Of all the objects that remain after a loved one's passing, letters are often the most treasured. They are personal, symbolic texts and stores of memory for, and of, the writer, receiver and descendents. The script in Rosalind Atkins' Secret Grief is drawn from her mother Vida's hand in letters between Atkin's parents and grandparents - entire conversations written and winged across continents on fine aerogramme paper. The hunched, intimate process of the work's construction was a silent mourning balm, a lone way to deal with a loss of which no one wished to speak, and made use of mementos, such as the raw Huon Pine Vida collected in her native Tasmania from which the print blocks were carved. The blue colour and emblematic, postage stamp bird also resonate with the source, but it is the layered, repeated, oft obscured text that is the strongest affirmation of Atkins' connection to her mother: at once a memento mori and an affirmation of life.
Seven different perspectives on text inhabit the project space, yet many more can be perceived in each: as the artists have re-imagined the texts they draw upon, so too can the viewer. The poetic effect, as defined by Umberto Eco, is 'the capacity a text displays for continuing to generate different readings, without ever being completely consumed.' A picture may tell a thousand words, but a thousand words, they can portray a thousand pictures.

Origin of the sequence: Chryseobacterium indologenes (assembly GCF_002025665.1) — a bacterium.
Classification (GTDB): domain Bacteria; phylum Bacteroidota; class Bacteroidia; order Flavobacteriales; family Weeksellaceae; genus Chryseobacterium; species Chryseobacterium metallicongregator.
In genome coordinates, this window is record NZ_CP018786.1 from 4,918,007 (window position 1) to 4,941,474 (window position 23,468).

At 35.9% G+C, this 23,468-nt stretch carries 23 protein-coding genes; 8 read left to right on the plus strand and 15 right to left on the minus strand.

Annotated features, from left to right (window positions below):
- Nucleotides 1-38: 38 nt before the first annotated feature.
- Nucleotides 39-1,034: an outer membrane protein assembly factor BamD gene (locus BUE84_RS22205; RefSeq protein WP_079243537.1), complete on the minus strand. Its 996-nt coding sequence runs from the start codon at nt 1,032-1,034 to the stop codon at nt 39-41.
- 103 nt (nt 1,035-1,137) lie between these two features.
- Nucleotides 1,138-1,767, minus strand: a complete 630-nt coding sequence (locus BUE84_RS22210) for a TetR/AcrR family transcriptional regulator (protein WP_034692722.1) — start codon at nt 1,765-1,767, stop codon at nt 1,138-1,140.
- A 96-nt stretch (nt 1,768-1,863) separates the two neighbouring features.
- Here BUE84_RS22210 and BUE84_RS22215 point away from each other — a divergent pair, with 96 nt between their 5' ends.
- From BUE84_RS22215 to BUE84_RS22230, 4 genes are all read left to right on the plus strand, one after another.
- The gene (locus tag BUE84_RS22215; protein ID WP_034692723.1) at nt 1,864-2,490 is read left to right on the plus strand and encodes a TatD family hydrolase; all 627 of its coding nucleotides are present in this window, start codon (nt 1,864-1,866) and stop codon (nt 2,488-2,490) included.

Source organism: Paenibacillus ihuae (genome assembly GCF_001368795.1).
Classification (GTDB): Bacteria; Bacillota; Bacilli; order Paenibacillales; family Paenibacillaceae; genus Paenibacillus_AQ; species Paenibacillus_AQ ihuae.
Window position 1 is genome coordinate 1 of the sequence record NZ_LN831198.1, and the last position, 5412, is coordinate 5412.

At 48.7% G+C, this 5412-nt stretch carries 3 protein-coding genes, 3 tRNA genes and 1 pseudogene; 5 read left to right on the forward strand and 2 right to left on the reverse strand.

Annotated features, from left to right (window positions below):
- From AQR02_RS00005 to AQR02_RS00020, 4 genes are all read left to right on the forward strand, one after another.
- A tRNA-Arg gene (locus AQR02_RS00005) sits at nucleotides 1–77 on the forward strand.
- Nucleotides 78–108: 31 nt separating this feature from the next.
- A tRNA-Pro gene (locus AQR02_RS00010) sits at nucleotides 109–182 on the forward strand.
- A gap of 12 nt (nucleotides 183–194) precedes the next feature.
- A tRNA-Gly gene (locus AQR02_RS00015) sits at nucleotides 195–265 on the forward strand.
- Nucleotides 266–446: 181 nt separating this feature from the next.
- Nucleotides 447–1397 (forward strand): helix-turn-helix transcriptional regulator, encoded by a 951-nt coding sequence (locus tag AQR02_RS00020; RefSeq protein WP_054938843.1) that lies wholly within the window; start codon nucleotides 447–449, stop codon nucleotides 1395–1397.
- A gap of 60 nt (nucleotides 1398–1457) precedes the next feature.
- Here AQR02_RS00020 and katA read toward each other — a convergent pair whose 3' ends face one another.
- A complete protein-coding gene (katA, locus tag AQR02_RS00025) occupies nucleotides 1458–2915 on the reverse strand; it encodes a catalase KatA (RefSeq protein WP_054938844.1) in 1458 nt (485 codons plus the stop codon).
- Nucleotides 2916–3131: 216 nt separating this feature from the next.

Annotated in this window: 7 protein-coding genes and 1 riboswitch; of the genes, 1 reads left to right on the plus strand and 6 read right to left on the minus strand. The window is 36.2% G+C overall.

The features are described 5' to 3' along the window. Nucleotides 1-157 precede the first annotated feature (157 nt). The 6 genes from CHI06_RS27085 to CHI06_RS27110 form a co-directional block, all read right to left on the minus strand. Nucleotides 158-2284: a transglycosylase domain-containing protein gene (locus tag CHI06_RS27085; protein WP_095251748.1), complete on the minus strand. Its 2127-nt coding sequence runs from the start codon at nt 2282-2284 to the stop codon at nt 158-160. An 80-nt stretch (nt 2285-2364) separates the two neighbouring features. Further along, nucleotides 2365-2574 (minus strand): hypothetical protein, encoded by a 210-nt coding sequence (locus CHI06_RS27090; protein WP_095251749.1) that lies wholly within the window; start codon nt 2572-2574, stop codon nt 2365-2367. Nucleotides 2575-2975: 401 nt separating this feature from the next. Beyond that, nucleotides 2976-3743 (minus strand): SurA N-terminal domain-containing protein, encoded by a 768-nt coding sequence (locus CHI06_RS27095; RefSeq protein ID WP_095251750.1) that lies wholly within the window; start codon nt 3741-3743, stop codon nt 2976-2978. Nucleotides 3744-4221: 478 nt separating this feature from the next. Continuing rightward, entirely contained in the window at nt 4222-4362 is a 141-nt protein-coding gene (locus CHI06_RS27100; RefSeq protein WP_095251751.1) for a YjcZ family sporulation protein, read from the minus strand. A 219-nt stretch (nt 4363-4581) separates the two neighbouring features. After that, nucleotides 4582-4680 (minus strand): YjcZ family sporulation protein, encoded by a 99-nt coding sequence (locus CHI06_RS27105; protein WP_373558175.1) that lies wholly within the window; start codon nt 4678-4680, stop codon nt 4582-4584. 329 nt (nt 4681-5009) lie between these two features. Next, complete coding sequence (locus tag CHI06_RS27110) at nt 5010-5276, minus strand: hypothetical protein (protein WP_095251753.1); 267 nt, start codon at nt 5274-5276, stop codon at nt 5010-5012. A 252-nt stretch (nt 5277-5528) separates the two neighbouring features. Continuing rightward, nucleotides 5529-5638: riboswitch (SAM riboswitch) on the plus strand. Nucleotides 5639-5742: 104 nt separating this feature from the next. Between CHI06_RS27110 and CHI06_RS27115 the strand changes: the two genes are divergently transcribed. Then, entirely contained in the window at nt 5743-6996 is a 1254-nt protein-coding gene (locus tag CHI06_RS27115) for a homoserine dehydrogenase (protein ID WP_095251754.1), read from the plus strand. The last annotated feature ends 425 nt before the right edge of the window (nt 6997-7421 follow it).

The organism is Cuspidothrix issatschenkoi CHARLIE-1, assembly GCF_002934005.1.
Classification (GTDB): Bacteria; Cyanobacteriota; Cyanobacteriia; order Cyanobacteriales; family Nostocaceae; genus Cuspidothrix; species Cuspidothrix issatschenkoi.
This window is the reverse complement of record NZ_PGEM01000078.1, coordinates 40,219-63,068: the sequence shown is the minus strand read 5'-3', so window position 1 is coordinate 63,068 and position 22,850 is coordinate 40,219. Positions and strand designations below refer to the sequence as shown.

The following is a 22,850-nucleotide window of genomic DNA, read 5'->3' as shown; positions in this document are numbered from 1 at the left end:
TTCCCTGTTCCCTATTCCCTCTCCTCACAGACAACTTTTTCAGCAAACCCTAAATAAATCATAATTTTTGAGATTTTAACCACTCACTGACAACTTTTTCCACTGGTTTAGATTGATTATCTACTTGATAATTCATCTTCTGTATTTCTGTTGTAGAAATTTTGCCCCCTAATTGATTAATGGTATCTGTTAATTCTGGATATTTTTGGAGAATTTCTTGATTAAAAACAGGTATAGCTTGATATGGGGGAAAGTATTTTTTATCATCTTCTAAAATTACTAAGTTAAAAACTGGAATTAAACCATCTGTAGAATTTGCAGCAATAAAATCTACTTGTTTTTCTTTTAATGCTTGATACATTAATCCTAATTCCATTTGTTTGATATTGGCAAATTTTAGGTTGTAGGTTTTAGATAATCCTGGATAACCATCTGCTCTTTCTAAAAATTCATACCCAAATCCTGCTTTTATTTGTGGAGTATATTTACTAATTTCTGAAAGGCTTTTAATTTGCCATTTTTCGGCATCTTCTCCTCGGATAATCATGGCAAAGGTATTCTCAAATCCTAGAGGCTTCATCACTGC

Rosalind Atkins is represented by Australian Galleries, Melbourne and Sydney, work photographed by Tim Gresham.
Angela Cavalieri is represented by Gallery 101, Melbourne.
Jason Cotter would like to acknowledge Sophie Splatt, Yvonne Walton and Lynne Kells at Vision Australia.
Katherine Hattam would like to acknowledge Andrew Sinclair for the printing of her works.
George Matoulas' print is in collaboration with Peter Lyssiotis. He would also like to acknowledge Douglas Kirwan for assistance in the printing of his works.
Alex Selenitsch is represented by grahame galleries + editions, Brisbane, and Place Gallery, Melbourne.
Deb Taylor would like to acknowledge Rob Dott for his assistance.
Curator Deborah Williams would like to thank Richard Harding, Course Coordinator Printmaking, and Omnus Framing and Bambra Press for there ongoing support.